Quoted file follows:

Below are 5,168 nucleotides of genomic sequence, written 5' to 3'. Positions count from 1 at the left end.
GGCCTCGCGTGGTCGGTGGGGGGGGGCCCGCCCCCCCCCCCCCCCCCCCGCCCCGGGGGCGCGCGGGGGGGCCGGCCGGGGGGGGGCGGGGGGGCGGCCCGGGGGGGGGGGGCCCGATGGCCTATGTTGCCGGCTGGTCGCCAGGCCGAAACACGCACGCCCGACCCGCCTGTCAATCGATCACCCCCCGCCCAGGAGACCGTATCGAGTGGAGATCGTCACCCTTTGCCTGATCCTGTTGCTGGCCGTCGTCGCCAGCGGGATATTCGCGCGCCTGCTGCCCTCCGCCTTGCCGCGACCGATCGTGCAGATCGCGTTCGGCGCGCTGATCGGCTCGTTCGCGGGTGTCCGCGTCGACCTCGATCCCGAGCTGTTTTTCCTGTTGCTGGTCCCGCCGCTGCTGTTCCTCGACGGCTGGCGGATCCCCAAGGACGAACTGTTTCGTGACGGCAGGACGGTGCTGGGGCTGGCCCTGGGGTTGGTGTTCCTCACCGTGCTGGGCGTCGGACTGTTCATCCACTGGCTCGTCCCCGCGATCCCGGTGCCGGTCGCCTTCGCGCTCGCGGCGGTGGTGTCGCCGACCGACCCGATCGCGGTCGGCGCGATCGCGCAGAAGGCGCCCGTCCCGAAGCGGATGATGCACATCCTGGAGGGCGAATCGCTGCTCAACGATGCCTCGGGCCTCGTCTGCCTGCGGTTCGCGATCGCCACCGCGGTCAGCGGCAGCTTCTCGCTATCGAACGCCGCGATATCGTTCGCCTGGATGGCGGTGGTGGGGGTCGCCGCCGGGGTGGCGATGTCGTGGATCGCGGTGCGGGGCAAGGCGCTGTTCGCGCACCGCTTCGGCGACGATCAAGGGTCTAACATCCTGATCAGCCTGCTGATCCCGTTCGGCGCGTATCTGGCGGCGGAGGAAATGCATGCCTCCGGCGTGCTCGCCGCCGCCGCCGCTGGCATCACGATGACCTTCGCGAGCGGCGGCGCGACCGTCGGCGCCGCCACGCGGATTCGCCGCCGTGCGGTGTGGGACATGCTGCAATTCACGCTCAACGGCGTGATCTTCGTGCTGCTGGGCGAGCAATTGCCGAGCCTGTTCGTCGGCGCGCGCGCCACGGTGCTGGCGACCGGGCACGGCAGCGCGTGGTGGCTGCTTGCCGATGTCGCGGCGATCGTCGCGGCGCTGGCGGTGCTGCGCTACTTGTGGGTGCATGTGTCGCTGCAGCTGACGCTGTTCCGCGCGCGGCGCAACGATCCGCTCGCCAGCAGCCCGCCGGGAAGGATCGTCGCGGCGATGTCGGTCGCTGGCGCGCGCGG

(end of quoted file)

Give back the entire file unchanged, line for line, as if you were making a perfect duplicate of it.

Below are 5,168 nucleotides of genomic sequence, written 5' to 3'. Positions count from 1 at the left end.
GGCCTCGCGTGGTCGGTGGGGGGGGGCCCGCCCCCCCCCCCCCCCCCCCGCCCCGGGGGCGCGCGGGGGGGCCGGCCGGGGGGGGGCGGGGGGGCGGCCCGGGGGGGGGGGGCCCGATGGCCTATGTTGCCGGCTGGTCGCCAGGCCGAAACACGCACGCCCGACCCGCCTGTCAATCGATCACCCCCCGCCCAGGAGACCGTATCGAGTGGAGATCGTCACCCTTTGCCTGATCCTGTTGCTGGCCGTCGTCGCCAGCGGGATATTCGCGCGCCTGCTGCCCTCCGCCTTGCCGCGACCGATCGTGCAGATCGCGTTCGGCGCGCTGATCGGCTCGTTCGCGGGTGTCCGCGTCGACCTCGATCCCGAGCTGTTTTTCCTGTTGCTGGTCCCGCCGCTGCTGTTCCTCGACGGCTGGCGGATCCCCAAGGACGAACTGTTTCGTGACGGCAGGACGGTGCTGGGGCTGGCCCTGGGGTTGGTGTTCCTCACCGTGCTGGGCGTCGGACTGTTCATCCACTGGCTCGTCCCCGCGATCCCGGTGCCGGTCGCCTTCGCGCTCGCGGCGGTGGTGTCGCCGACCGACCCGATCGCGGTCGGCGCGATCGCGCAGAAGGCGCCCGTCCCGAAGCGGATGATGCACATCCTGGAGGGCGAATCGCTGCTCAACGATGCCTCGGGCCTCGTCTGCCTGCGGTTCGCGATCGCCACCGCGGTCAGCGGCAGCTTCTCGCTATCGAACGCCGCGATATCGTTCGCCTGGATGGCGGTGGTGGGGGTCGCCGCCGGGGTGGCGATGTCGTGGATCGCGGTGCGGGGCAAGGCGCTGTTCGCGCACCGCTTCGGCGACGATCAAGGGTCTAACATCCTGATCAGCCTGCTGATCCCGTTCGGCGCGTATCTGGCGGCGGAGGAAATGCATGCCTCCGGCGTGCTCGCCGCCGCCGCCGCTGGCATCACGATGACCTTCGCGAGCGGCGGCGCGACCGTCGGCGCCGCCACGCGGATTCGCCGCCGTGCGGTGTGGGACATGCTGCAATTCACGCTCAACGGCGTGATCTTCGTGCTGCTGGGCGAGCAATTGCCGAGCCTGTTCGTCGGCGCGCGCGCCACGGTGCTGGCGACCGGGCACGGCAGCGCGTGGTGGCTGCTTGCCGATGTCGCGGCGATCGTCGCGGCGCTGGCGGTGCTGCGCTACTTGTGGGTGCATGTGTCGCTGCAGCTGACGCTGTTCCGCGCGCGGCGCAACGATCCGCTCGCCAGCAGCCCGCCGGGAAGGATCGTCGCGGCGATGTCGGTCGCTGGCGCGCGCGG